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Making Music With The Masaai


Francis Lee

“In the heart of Kenya resides the warrior tribe of the Masaai.  I set out to teach them singing but ended up being taught about the music of life.”


A Masaai warrior holds a sharp, glinted blade up to the throat of a quivering cow. There is an eerie silence in the air and the cow looks pleadingly at me as if I am its only chance for survival. It crosses my mind as to whether I should untie its bruised, bloodied legs and let it free. But I dare not face the wrath of the Masaai men. After all, these are warriors who kill lions by the age of fourteen and drink pints of fresh goat’s blood instead of pints of beer. More importantly, I still want my throat to be intact when I teach their children singing later.


I arrive at Hope Secondary school at 10am raw nerved and dazed after the pre-breakfast slaughter. The classroom I enter is like nothing I have ever seen or experienced in my whole life. It is more a tin-roofed shelter than a room, with dried mud and grass as its floor. There are no doors, windows or walls just a 360 degree panoramic view of a land filled with mountains, banana trees and the occasional pet ostrich. More then fifty children aged three to six sit bare footed and crammed on the floor. Dressed in traditional Masaai clothes, I face a chattering sea of reds, golds and greens. In the corner of the classroom, stands a beautifully handsome boy with clear coffee coloured skin and a sparkling smile; in another life he would be snapped up to model for Versace or Calvin Klein. Instead, here he is - an introvert teenager whose main goal in life is to finish secondary school. He shyly introduces himself as Noah and with his excellent translation skills I am able to teach the children some English nursery rhymes.  Obedient and attentive, the children copy my every move; clapping when I clap; stomping when I stomp and without any difficulty they learn the words for Humpty Dumpty and Jack and Jill. The only time they get out of control is when I distribute gummy bears. Squeals of delight and excitement fill the air as the colourful delights are passed around the class. There is grabbing, laughing and even kicking and every child leaves carefully cradling the prized sweets as if they were nuggets of gold. Noah quickly scuttles off with the children before I get the chance to persuade him return with me as the next undiscovered supermodel.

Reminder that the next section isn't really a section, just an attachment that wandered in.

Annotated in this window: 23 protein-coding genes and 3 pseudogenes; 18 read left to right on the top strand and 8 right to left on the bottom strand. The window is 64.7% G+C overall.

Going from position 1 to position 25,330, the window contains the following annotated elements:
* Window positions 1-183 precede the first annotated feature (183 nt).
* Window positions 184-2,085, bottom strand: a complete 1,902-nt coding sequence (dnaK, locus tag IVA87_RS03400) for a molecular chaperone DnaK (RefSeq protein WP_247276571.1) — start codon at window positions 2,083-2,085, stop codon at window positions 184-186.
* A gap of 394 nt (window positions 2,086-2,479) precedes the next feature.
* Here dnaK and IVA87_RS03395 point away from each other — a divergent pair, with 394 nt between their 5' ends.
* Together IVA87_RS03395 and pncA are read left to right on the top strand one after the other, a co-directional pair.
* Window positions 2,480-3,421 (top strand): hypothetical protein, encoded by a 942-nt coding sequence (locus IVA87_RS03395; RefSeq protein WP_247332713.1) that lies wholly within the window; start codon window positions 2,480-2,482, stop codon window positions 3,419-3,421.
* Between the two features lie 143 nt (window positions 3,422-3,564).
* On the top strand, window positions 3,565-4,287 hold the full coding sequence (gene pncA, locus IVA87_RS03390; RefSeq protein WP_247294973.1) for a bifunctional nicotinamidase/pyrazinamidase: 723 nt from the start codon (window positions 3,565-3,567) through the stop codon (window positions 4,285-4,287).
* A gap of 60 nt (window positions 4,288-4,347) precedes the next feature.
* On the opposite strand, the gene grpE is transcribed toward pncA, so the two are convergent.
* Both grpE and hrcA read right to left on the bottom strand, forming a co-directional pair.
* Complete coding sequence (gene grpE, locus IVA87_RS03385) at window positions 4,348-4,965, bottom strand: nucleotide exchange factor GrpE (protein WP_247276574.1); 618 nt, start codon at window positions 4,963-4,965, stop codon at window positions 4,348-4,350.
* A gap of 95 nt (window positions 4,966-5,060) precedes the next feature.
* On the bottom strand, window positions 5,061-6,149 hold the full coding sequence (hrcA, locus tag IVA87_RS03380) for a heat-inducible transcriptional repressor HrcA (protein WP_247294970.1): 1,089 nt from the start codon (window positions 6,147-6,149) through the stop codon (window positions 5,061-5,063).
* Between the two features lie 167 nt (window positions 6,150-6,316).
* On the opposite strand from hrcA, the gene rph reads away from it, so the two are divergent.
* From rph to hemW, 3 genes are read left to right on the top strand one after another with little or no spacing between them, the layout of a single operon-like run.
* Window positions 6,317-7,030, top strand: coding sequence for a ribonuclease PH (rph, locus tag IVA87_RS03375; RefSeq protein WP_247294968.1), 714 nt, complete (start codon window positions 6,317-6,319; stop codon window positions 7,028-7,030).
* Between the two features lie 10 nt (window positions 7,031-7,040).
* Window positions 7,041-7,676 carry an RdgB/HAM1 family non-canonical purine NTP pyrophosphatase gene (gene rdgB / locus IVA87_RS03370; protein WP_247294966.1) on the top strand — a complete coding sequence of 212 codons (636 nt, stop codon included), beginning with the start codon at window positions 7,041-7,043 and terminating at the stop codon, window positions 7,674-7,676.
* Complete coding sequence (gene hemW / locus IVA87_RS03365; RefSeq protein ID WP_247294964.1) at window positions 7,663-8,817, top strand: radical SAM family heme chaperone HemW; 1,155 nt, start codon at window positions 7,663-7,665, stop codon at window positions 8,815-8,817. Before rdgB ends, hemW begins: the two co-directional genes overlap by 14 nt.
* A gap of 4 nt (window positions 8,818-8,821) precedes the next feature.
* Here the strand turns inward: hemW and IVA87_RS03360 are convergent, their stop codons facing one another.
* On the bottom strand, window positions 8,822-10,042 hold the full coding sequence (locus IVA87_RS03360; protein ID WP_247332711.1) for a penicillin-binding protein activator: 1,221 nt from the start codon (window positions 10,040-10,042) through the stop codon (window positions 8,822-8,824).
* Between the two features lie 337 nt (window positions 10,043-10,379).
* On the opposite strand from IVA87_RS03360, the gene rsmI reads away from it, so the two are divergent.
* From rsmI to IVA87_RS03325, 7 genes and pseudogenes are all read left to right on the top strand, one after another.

After class, I mention to the headmistress that I would like to explore the nearby hill and would one of her students kindly guide me up the hill. She says she will get a volunteer from her boys and I can meet him at the front gate in half an hour.